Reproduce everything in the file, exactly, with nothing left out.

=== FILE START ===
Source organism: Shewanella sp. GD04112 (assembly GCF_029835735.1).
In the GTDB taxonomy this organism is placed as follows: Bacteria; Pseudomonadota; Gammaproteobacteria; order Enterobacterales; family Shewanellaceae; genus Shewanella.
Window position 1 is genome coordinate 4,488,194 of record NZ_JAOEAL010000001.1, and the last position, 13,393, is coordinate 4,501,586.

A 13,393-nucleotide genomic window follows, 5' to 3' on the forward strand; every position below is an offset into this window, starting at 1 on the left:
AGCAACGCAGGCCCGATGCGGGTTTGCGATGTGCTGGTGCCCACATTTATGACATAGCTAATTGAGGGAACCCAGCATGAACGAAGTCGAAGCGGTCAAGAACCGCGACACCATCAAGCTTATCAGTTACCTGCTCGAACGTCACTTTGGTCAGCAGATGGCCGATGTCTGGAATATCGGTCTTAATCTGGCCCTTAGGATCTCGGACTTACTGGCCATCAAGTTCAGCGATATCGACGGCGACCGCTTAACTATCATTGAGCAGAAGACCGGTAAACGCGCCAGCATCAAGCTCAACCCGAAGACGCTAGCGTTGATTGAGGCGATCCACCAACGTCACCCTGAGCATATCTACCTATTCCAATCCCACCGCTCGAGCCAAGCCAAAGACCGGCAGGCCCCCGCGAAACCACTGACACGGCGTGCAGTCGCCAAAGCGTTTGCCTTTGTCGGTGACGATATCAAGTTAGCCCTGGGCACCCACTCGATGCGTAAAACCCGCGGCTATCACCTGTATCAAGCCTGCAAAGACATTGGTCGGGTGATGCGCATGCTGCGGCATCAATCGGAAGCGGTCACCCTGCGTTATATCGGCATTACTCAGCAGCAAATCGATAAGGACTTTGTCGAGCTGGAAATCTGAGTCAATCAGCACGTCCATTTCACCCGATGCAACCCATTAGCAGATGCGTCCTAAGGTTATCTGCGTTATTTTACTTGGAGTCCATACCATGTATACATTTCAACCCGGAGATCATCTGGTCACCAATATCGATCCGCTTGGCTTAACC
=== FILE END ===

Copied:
Source organism: Shewanella sp. GD04112 (assembly GCF_029835735.1).
In the GTDB taxonomy this organism is placed as follows: Bacteria; Pseudomonadota; Gammaproteobacteria; order Enterobacterales; family Shewanellaceae; genus Shewanella.
Window position 1 is genome coordinate 4,488,194 of record NZ_JAOEAL010000001.1, and the last position, 13,393, is coordinate 4,501,586.

A 13,393-nucleotide genomic window follows, 5' to 3' on the forward strand; every position below is an offset into this window, starting at 1 on the left:
AGCAACGCAGGCCCGATGCGGGTTTGCGATGTGCTGGTGCCCACATTTATGACATAGCTAATTGAGGGAACCCAGCATGAACGAAGTCGAAGCGGTCAAGAACCGCGACACCATCAAGCTTATCAGTTACCTGCTCGAACGTCACTTTGGTCAGCAGATGGCCGATGTCTGGAATATCGGTCTTAATCTGGCCCTTAGGATCTCGGACTTACTGGCCATCAAGTTCAGCGATATCGACGGCGACCGCTTAACTATCATTGAGCAGAAGACCGGTAAACGCGCCAGCATCAAGCTCAACCCGAAGACGCTAGCGTTGATTGAGGCGATCCACCAACGTCACCCTGAGCATATCTACCTATTCCAATCCCACCGCTCGAGCCAAGCCAAAGACCGGCAGGCCCCCGCGAAACCACTGACACGGCGTGCAGTCGCCAAAGCGTTTGCCTTTGTCGGTGACGATATCAAGTTAGCCCTGGGCACCCACTCGATGCGTAAAACCCGCGGCTATCACCTGTATCAAGCCTGCAAAGACATTGGTCGGGTGATGCGCATGCTGCGGCATCAATCGGAAGCGGTCACCCTGCGTTATATCGGCATTACTCAGCAGCAAATCGATAAGGACTTTGTCGAGCTGGAAATCTGAGTCAATCAGCACGTCCATTTCACCCGATGCAACCCATTAGCAGATGCGTCCTAAGGTTATCTGCGTTATTTTACTTGGAGTCCATACCATGTATACATTTCAACCCGGAGATCATCTGGTCACCAATATCGATCCGCTTGGCTTAACC